Whereas conventional advertisements are often to-the-point and clearly in support of a product (think about Apple vs. Windows vs. Samsung ads), corporate advertisements are just the opposite: vague recommendations, such as a commercial that only references a company by ending with their logo. The ads bait you with good-samaratanism and then switch this out with a product or service.
If, on the other hand, you don’t want to mislead your customers and just want to provide a fun, insightful ad, refer to this free article on creative advertising ideas and cool outside-the-bix approaches.
When Corporate Advertising Pulls Its Weight
There are times when corporate advertising pulls its weight, and sometimes it can be a do or die situation. The most obvious case of this is when the company has made a potentially fatal error. Maybe they produced a product that ultimately lead to their consumers’ deaths, such as GMs “recent” fiasco. While we have yet to see how GM tries to recover (they have already appointed a woman as the first CEO of a major auto company, stressing the fact that she is a mother and understands the degree of tragedy involved (as if a father or any other human being is incapable of an acceptable degree of remorse)), but undoubtedly it will come, probably in the form of safety messages and advertised donations to important life-saving research. Similarly you can always expect to see environmental efforts after an oil spill, new technologies after an airplane crash, the greater good of the U.S. military when a war is going poorly, etc.
Mergers are also a key time when corporate advertising comes into play. Take the American Airlines merger. American and US Airways, both of which are struggling airline companies, recently merged and had take a number of things into account: how amenable will customers be who favored one company over the other, how will frequent flier miles transfer, how will the merger benefit loyal customers, etc. The details were far more extensive than what I just mentioned, but to cover all of these things American needed to simply restore confidence and good-faith. In the case of American, they used a campaign designed around the idea of, “Building a new America. Together.” They did, ultimately, advertise themselves, but anyone who remembers their commercials remembers that the advertisements were not directed as a specific product or service. They were about people and, for lack of a better word, majesty (if such a thing can exist in an airline company).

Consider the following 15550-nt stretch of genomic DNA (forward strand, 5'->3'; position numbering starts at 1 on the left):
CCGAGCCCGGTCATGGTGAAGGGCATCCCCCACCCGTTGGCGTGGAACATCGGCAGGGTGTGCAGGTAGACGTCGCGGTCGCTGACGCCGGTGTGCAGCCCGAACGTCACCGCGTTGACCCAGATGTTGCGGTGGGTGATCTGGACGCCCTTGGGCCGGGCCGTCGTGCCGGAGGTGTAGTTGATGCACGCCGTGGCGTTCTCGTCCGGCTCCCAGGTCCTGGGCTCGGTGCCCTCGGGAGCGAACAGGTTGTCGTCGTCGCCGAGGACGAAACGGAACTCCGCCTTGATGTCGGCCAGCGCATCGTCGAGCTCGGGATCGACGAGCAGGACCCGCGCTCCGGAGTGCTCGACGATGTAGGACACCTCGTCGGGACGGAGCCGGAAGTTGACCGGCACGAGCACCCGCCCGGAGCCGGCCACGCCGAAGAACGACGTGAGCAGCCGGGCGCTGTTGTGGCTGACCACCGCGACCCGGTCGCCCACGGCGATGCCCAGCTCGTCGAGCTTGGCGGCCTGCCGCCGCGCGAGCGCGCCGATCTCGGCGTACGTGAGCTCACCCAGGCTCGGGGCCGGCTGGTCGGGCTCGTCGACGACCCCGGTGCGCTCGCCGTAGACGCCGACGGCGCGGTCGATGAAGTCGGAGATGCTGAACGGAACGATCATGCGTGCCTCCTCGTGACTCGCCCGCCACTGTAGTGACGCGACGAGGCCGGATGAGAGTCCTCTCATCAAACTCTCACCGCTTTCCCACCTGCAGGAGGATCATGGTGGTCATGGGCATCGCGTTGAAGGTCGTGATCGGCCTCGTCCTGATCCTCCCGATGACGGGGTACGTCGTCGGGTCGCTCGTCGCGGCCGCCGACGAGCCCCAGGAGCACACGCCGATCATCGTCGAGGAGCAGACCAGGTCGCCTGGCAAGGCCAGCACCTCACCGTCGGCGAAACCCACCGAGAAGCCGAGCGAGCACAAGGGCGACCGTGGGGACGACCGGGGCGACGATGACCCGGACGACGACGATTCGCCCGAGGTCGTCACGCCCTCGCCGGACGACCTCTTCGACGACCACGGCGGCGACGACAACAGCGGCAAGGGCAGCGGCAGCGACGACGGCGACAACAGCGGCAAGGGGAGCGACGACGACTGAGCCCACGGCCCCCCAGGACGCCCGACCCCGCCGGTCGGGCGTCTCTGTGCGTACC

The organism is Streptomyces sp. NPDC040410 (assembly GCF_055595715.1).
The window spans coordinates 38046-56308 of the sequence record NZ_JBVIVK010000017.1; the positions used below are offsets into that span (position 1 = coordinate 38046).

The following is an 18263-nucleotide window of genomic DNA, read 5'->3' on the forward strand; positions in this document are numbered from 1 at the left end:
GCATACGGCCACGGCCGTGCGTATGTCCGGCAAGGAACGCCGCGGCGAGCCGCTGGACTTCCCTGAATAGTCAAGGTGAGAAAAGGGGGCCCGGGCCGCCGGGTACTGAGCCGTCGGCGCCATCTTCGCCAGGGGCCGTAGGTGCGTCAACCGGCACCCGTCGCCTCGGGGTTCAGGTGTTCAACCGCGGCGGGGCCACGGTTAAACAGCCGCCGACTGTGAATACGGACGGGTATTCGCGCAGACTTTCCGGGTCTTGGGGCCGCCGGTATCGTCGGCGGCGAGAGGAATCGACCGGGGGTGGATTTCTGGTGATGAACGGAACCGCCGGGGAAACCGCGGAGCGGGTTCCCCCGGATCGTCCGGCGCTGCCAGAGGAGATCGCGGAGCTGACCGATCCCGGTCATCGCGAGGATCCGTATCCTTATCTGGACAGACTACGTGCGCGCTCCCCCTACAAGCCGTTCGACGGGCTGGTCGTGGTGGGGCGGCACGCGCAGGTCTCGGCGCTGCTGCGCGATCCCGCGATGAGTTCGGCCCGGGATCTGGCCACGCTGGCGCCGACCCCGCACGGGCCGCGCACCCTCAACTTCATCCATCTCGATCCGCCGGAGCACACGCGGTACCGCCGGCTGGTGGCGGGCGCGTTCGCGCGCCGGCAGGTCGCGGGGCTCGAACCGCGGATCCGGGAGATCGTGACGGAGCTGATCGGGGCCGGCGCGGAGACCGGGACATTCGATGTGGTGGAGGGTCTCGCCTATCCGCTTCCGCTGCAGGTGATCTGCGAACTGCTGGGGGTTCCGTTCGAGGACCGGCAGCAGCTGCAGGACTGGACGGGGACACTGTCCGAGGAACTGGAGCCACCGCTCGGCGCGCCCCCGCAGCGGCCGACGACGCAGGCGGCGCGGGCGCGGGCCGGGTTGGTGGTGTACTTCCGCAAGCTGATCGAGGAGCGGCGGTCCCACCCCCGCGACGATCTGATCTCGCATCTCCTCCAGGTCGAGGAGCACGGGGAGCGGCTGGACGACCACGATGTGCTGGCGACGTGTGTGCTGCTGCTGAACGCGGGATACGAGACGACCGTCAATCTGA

It’s easy to forget that corporate advertising, like traditional advertising, can be just as effective at a local level. Even an international corporation can use local advertising to a great advantage, especially in highly populated local areas (big cities). You can see how many of the things discussed above can be easily translated to a local level. A corporation such as Exxon could start a clean-air initiative in New York City. While it might not reach as large an audience, it will be particularly effective to its local population for the obvious reason that people take more of an interest in things that affect them directly.